There will be a musical balancing act of sorts when the Columbia Orchestra performs on Saturday, Dec. 3 at 7:30 p.m. in Jim Rouse Theatre. Different periods and styles promise to happily share the same program.
The three pieces being done represent an eclectic 21st-century composition, Osvaldo Golijov's "Azul"; an 18th-century classical gem, Antonio Vivaldi's Concerto for Two Oboes; and a great example of the 19th-century romantic sensibility, Pyotr Ilyich Tchaikovsky's Symphony No. 4 in F minor, Op. 36.
Golijov, who was born in 1960, intended "Azul" ("Blue") to evoke colorful associations including water and the sky. His piece was written in 2006 for cellist Yo Yo Ma and had its premiere in Tanglewood, Mass. The cellist for the upcoming Columbia performance is Rachel Young, who has been a member of the National Symphony since 1998.
As a composer from the demographically diverse country of Argentina, Golijov incorporates Klezmer and also religious music reflecting his Jewish origins. This single movement composition also reflects the style of Baroque concerti by Handel, Bach and Couperin.
"Golijov is a marvelous composer. We did his songs for soprano and orchestra a few years ago," said Columbia Orchestra music director Jason Love. "In 'Azul,' there are so many cultural influences to it."
Indeed, "Azul" even includes an accordion solo. To put it mildly, this is not an instrument typically heard in a classical music program.
"I didn't know where to find an accordion player," Love remarked, but then he did find Baltimore-based accordion player Kraig Greff.
Yet another unusual aspect of "Azul" is that the staging will have the orchestra placed behind a lineup of soloists consisting of the cellist, the accordion player and two percussionists.
The second composer on the bill, Vivaldi, is so immediately associated with his most famous piece, "Four Seasons," that people sometimes forget he wrote a total of 500 concerti. Vivaldi's Concerto for Two Oboes was composed around 1715.
Jason Love had a very specific reason for selecting this particular concerto. Lindsey Spear, the Columbia Orchestra's principal oboist, is leaving after 18 years with the orchestra. Her replacement is Elizabeth Berman. Both of them get to share the stage for this concerto.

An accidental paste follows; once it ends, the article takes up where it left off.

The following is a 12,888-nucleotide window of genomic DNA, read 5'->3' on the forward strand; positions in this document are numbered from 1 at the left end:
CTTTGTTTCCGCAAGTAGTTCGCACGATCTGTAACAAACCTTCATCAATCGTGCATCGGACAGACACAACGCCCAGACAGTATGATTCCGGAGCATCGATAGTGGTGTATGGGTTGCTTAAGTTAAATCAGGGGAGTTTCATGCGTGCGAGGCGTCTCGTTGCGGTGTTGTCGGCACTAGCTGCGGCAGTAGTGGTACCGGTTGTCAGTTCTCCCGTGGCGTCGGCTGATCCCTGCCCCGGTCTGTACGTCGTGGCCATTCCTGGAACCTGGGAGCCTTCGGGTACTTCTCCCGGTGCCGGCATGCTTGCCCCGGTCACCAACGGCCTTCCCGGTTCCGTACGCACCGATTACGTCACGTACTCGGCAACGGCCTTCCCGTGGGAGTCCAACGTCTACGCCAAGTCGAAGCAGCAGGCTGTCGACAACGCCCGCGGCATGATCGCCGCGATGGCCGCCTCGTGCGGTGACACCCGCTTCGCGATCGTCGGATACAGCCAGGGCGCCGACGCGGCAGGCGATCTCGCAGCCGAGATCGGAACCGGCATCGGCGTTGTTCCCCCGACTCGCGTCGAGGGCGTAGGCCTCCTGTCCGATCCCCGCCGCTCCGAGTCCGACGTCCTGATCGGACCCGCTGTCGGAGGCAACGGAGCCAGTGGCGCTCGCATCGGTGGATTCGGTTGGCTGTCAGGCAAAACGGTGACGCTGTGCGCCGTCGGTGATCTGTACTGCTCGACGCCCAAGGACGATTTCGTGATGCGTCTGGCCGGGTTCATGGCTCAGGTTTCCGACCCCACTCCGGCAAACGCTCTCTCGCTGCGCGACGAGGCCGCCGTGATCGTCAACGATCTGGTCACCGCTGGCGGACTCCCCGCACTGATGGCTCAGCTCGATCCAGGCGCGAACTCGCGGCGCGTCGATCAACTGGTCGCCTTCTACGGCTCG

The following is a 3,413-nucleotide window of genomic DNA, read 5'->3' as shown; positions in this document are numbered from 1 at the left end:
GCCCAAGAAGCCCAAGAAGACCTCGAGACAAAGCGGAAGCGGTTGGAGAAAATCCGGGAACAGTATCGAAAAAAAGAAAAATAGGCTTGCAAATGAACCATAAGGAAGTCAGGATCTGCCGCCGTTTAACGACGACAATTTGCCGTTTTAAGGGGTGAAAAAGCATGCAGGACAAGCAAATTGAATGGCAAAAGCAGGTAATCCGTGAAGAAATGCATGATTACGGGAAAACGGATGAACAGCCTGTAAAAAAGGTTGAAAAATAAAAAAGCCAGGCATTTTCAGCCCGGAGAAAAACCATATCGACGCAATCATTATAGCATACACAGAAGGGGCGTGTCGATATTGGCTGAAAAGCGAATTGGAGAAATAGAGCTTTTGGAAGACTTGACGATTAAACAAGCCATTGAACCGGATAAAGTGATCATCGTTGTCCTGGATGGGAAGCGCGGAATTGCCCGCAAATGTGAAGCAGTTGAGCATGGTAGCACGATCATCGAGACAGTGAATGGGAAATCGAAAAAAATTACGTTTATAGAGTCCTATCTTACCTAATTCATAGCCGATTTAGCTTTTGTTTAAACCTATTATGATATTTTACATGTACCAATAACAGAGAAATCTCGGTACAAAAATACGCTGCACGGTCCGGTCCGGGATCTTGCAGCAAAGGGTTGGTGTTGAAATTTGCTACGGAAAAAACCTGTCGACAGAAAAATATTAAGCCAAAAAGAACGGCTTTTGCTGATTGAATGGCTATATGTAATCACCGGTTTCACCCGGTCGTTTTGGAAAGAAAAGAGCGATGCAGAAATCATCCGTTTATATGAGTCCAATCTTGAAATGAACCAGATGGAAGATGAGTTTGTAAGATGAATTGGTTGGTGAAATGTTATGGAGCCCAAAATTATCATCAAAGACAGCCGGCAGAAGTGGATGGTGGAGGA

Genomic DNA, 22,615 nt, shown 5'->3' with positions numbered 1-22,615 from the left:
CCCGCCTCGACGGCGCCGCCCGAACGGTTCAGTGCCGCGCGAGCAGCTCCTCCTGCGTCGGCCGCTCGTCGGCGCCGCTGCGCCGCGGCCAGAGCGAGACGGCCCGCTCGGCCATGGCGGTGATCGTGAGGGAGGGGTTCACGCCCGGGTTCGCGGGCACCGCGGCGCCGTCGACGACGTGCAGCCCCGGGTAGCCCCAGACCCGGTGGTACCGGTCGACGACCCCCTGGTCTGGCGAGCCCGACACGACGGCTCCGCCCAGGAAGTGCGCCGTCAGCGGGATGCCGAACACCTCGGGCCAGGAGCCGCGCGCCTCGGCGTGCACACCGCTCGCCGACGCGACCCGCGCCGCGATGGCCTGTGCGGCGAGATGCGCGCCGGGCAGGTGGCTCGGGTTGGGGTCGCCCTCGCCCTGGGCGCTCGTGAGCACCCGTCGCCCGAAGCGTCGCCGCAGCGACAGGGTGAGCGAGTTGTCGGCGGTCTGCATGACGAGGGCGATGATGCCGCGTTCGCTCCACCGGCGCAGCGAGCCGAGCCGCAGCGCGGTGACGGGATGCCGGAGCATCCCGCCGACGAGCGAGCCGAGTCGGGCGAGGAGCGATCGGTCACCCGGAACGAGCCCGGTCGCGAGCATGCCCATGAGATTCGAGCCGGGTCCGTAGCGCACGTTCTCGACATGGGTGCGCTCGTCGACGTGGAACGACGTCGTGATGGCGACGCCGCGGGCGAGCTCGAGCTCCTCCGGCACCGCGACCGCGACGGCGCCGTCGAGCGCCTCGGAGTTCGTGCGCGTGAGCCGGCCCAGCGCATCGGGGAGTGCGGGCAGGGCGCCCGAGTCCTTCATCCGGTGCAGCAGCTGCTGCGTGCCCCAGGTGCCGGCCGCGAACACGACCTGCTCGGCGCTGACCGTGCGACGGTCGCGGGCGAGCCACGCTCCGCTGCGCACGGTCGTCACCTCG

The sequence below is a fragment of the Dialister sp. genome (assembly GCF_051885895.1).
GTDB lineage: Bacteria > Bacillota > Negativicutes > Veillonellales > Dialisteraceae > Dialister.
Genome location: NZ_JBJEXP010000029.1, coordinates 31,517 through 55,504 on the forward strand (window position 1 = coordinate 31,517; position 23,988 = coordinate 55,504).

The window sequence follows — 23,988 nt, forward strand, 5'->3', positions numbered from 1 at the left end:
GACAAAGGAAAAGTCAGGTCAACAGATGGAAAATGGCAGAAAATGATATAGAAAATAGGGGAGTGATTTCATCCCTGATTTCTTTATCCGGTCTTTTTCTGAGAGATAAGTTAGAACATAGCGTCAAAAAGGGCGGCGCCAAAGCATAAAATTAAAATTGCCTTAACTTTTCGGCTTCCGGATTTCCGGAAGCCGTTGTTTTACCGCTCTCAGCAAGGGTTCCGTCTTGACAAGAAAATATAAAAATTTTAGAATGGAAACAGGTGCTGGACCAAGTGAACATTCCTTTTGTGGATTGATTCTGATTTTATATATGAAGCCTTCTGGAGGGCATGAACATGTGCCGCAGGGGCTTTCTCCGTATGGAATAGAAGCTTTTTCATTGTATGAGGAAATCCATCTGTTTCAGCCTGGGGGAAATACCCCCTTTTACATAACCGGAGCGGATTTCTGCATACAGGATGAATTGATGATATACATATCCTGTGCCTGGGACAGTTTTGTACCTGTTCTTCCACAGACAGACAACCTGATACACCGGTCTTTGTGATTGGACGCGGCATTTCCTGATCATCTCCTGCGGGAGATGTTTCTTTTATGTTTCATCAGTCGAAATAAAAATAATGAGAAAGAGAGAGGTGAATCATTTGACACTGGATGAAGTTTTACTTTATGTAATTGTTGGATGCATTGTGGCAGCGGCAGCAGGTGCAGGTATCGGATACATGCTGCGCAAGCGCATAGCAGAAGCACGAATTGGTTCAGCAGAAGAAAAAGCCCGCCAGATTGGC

"There are only so many concerti for two oboists!" Love replied with a laugh when he was asked why he picked this particular piece.
Those two pieces anchor the first half of the program, while its second half is given over to Tchaikovsky's Symphony No. 4. Love said it has been at least a decade since the Columbia Orchestra performed it and he's eager to do it again.
"It's one of the most virtuosic symphonies there is and we wanted to have it on this program. It's nice coming back to the piece for a fresh perspective on it," Love said.
Tchaikovsky composed this symphony in 1878 and dedicated it to his patron, Nadezhda von Meck.
In terms of the circumstances behind the composition of a specific work, there has long been an inclination within the classical music community to look for connections between this Russian composer's troubled personal life and the moods expressed in his musical output. Love understands that impulse, but also is inclined to resist such armchair psychoanalysis.
"It's not what's written about the piece, but what's actually written on the page," he said. "Tchaikovsky wears his heart on his sleeve with the music, but there's also emotional restraint. He does the balancing himself."
Columbia Orchestra performs Saturday, Dec. 3 at 7:30 p.m. at Jim Rouse Theatre at Wilde Lake High School, 5460 Trumpeter Road in Columbia. Tickets are $28 and $22, $24 and $18 for seniors, $12 and $10 for students. Call 410-465-8777 or go to www.columbiaorchestra.org